On its Telegram channel, the SiegedSec group claimed that its NATO hack has nothing to do with the war between Russia and Ukraine, and it is merely highlighting human rights abuses by NATO.
The hacktivist group “SiegedSec” has launched a cyber attack on NATO, claiming to compromise its COI portal and subsequently leaking hundreds of sensitive documents intended for NATO countries and partners. The data also contains full names, email addresses, phone numbers, office addresses, and ranks of at least 70 NATO officials.
This latest attack showcases the group’s increasing aggression and proficiency in breaching high-profile targets.
SiegedSec has emerged as a significant cyber threat, driven by a blend of hacktivism and personal gain, aiming to draw attention to its causes and also to exploit the momentum of offensive cyber operations for its own sinister objectives.
The motive behind the NATO hack, as claimed by SiegedSec, is the alleged infringement on human rights by NATO. While some may draw connections to Russia’s invasion of Ukraine and the subsequent rise of such threat groups, SiegedSec asserts that its attack on NATO is an act of retaliation against the countries of NATO for what they perceive as attacks on human rights.
Cyberint, a renowned cybersecurity research firm, has been closely monitoring SiegedSec’s activities and shared an exclusive report with Hackead.com detailing the group’s modus operandi. The group uses the Anonymous movement to carry out its attack, often referred to as a specialized “special forces unit” within the hacktivist landscape.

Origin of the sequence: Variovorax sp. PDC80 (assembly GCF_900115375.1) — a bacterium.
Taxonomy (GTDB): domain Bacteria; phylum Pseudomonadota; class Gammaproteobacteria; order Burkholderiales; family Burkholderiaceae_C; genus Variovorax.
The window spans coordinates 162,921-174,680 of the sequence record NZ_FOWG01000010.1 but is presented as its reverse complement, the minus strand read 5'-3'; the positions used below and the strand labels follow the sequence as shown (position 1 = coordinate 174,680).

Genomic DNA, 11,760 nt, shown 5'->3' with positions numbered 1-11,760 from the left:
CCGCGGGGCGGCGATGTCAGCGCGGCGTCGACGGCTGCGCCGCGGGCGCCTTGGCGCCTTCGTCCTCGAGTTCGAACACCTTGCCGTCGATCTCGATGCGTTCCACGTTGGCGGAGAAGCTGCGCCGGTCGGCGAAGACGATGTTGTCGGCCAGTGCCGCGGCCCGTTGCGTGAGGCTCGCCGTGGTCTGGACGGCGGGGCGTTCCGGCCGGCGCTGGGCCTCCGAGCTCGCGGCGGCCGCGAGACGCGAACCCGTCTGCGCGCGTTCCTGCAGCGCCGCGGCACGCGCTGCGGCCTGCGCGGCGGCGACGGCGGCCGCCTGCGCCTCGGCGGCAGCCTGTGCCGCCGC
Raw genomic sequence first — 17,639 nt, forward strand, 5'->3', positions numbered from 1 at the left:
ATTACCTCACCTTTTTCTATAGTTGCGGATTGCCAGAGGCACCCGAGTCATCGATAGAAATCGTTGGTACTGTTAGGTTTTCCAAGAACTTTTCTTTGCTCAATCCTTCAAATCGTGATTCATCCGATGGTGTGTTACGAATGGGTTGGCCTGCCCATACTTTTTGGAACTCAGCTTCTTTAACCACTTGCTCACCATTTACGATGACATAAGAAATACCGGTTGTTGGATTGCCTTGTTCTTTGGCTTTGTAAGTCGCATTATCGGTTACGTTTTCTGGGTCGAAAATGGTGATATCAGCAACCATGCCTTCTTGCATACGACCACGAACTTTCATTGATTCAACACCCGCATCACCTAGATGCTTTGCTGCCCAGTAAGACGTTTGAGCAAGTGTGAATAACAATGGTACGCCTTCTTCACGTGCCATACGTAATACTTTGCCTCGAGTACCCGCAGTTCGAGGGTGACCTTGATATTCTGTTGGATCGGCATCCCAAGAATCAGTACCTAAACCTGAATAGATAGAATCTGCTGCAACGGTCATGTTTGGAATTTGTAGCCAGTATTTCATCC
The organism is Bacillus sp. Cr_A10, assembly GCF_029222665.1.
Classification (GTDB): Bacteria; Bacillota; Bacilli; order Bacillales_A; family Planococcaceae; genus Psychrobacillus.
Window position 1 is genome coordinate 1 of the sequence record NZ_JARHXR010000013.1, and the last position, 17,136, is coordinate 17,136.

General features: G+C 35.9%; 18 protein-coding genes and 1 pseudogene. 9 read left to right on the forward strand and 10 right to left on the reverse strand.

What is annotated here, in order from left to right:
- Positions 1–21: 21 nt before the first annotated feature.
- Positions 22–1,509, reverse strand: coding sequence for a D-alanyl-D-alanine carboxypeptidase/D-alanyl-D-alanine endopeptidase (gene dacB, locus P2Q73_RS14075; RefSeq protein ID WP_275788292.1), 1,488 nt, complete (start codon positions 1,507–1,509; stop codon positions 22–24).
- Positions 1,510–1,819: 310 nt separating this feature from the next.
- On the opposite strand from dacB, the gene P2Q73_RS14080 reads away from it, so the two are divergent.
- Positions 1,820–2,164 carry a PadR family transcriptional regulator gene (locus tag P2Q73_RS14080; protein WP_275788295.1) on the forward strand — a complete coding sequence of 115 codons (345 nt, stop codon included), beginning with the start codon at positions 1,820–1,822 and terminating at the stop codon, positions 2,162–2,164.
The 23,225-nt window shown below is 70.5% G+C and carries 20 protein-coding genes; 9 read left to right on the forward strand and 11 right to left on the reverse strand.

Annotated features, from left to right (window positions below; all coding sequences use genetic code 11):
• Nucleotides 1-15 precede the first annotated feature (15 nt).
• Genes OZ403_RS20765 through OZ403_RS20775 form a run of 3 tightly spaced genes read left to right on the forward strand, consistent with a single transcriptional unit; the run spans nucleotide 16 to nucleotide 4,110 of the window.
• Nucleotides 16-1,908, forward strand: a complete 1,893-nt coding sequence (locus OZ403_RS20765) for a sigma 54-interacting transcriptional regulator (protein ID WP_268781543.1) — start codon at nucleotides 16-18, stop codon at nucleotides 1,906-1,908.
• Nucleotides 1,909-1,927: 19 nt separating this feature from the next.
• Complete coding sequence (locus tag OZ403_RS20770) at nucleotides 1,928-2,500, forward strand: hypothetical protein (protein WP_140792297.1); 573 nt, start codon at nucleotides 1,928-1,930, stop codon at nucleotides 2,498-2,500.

The alleged attack on NATO’s COI portal signifies a disturbing escalation in SiegedSec’s tactics. Their strategy often involves stealing and leaking sensitive information from well-known and popular companies or organizations to garner attention and gain free publicity. This tactic has proved effective in the past, evident from their high-profile campaign against Atlassian earlier this year.
Although NATO officials are yet to confirm the data breach, the leaked documents are said to contain information of critical importance to NATO countries and partners, raising concerns about potential security implications.
This is not the first time that NATO has been targeted by hackers. Earlier in April this year, the pro-Russian hacktivist group Killnet claims it carried out cyberattacks that resulted in the “paralysis” of 40% of NATO’s electronic infrastructure.
KillNet hackers also claimed that it targeted NATO with DDoS attacks, stole plain-text login credentials and used them to create accounts on a gay dating portal in Kyiv and Moldova.
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